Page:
Numerous people and organizations have limited their upward potential as they have settled with “good enough.” Usually, complacency is driven by pride in one’s achievements–especially in comparison to others. For example, I have always enjoyed writing, and because I have enjoyed and practiced writing, I improved over time. Over the years, my parents, mentors, and educators have encouraged me to continue to hone in on this skill. So much so that I managed to become extremely proud of my work and ability to effortlessly write thousands of words while others struggled to write hundreds.
My mistakes that led to complacency.
My first big mistake was taking too much time to praise my own work and abilities. I call this the “always A+ mentality.” With this mindset, I believed that everything I wrote deserved an A+. It was like I somehow thought I was the “King Midas” of composition. Of course this mindset was reaffirmed by the grades I received throughout elementary, high school, and college. With this arrogant attitude, I neither practiced writing nor studied to improve my writing abilities. I even began to procrastinate on projects that had a substantial impact on my overall grade. In my mind, I was becoming a better writer without prioritizing writing.
As I continued to bask in my own pride and boast (to myself) how great I was becoming, I began to compare myself to my peers. In fact, my peers began to bring me their work to edit–further affirming how “great” I was at writing. It wasn’t until I received that second “C-” from one of my many respected educators that I began to understand how my writing skills had stagnated. My vocabulary hadn’t truly expanded since high school, my ideas were recycled, and my research-backed evidence presented in my writing was shallow. I had spent so much time celebrating my accomplishments in an echo chamber that I hadn’t noticed that I had peaked and began a gradual decline.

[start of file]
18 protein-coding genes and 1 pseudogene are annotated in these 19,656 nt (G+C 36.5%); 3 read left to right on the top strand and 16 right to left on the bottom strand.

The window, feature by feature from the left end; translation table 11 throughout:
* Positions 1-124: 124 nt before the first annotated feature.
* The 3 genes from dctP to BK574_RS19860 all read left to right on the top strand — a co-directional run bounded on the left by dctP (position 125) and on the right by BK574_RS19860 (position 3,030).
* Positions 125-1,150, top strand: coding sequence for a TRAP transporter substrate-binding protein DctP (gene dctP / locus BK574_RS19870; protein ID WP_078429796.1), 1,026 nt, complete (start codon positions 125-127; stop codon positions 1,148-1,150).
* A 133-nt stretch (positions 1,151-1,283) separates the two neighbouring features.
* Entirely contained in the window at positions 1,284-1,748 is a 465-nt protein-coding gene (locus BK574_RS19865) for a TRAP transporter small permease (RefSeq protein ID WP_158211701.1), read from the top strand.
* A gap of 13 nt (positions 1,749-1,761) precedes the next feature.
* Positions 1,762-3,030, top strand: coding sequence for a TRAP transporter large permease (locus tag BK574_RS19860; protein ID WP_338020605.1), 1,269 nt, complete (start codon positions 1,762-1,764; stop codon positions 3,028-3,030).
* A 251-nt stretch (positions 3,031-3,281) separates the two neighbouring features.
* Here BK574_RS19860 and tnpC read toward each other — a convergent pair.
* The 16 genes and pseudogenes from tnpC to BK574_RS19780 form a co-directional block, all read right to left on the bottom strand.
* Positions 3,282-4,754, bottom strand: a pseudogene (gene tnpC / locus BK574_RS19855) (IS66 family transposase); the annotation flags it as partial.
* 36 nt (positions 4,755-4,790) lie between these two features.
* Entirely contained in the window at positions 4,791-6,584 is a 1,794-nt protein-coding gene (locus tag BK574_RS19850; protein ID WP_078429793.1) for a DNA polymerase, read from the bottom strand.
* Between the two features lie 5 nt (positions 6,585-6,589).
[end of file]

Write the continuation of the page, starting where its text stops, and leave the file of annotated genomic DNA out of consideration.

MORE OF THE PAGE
My educators made me aware of my gradual decline and complacency.
In retrospect, I could’ve been much further along in my writing endeavors if I would’ve remained focused on improvement instead of just meeting the bare minimum. These two educators–and many others–recognized my potential, and took action to ensure that my arrogance did not allow me to unnecessarily peak. Rather, they encouraged me to be a continual learner who actively seeks out complacent habits in my life. From a overall grade perspective, the “C-” was inconsequential. However, it was critical to my personal development.